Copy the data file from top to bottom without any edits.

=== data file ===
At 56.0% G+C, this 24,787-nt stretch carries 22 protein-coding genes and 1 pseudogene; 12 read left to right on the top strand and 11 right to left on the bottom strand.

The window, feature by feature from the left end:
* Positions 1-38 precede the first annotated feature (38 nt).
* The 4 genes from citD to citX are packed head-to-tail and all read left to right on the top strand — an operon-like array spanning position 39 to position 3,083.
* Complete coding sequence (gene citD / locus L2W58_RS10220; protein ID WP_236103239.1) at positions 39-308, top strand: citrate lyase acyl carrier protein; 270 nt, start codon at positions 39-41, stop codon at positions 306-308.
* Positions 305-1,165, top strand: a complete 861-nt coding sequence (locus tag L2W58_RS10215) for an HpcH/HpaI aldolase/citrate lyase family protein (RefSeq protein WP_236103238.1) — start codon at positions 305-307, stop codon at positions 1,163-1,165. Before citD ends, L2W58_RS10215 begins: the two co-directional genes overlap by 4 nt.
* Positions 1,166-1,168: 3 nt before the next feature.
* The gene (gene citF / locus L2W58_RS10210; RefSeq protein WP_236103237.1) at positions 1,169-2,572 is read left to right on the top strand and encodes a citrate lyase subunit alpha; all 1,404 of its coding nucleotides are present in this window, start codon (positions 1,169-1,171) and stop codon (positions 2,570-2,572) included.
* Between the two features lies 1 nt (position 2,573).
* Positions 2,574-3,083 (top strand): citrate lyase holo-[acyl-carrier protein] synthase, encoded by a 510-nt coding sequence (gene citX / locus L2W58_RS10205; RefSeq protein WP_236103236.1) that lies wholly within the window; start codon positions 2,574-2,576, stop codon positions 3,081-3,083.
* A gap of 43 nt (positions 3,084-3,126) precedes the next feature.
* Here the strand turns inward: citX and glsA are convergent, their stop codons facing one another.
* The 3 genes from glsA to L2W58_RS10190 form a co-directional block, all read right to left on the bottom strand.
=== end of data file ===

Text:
At 56.0% G+C, this 24,787-nt stretch carries 22 protein-coding genes and 1 pseudogene; 12 read left to right on the top strand and 11 right to left on the bottom strand.

The window, feature by feature from the left end:
* Positions 1-38 precede the first annotated feature (38 nt).
* The 4 genes from citD to citX are packed head-to-tail and all read left to right on the top strand — an operon-like array spanning position 39 to position 3,083.
* Complete coding sequence (gene citD / locus L2W58_RS10220; protein ID WP_236103239.1) at positions 39-308, top strand: citrate lyase acyl carrier protein; 270 nt, start codon at positions 39-41, stop codon at positions 306-308.
* Positions 305-1,165, top strand: a complete 861-nt coding sequence (locus tag L2W58_RS10215) for an HpcH/HpaI aldolase/citrate lyase family protein (RefSeq protein WP_236103238.1) — start codon at positions 305-307, stop codon at positions 1,163-1,165. Before citD ends, L2W58_RS10215 begins: the two co-directional genes overlap by 4 nt.
* Positions 1,166-1,168: 3 nt before the next feature.
* The gene (gene citF / locus L2W58_RS10210; RefSeq protein WP_236103237.1) at positions 1,169-2,572 is read left to right on the top strand and encodes a citrate lyase subunit alpha; all 1,404 of its coding nucleotides are present in this window, start codon (positions 1,169-1,171) and stop codon (positions 2,570-2,572) included.
* Between the two features lies 1 nt (position 2,573).
* Positions 2,574-3,083 (top strand): citrate lyase holo-[acyl-carrier protein] synthase, encoded by a 510-nt coding sequence (gene citX / locus L2W58_RS10205; RefSeq protein WP_236103236.1) that lies wholly within the window; start codon positions 2,574-2,576, stop codon positions 3,081-3,083.
* A gap of 43 nt (positions 3,084-3,126) precedes the next feature.
* Here the strand turns inward: citX and glsA are convergent, their stop codons facing one another.
* The 3 genes from glsA to L2W58_RS10190 form a co-directional block, all read right to left on the bottom strand.